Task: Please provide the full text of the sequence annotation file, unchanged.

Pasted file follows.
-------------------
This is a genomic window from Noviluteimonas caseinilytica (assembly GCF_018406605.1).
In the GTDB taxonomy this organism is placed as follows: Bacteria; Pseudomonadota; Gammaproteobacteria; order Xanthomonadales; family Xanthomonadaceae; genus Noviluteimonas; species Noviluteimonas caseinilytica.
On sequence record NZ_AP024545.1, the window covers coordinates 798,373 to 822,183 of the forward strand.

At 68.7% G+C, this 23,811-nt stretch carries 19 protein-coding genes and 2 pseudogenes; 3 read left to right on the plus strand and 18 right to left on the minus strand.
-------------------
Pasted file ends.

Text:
This is a genomic window from Noviluteimonas caseinilytica (assembly GCF_018406605.1).
In the GTDB taxonomy this organism is placed as follows: Bacteria; Pseudomonadota; Gammaproteobacteria; order Xanthomonadales; family Xanthomonadaceae; genus Noviluteimonas; species Noviluteimonas caseinilytica.
On sequence record NZ_AP024545.1, the window covers coordinates 798,373 to 822,183 of the forward strand.

At 68.7% G+C, this 23,811-nt stretch carries 19 protein-coding genes and 2 pseudogenes; 3 read left to right on the plus strand and 18 right to left on the minus strand.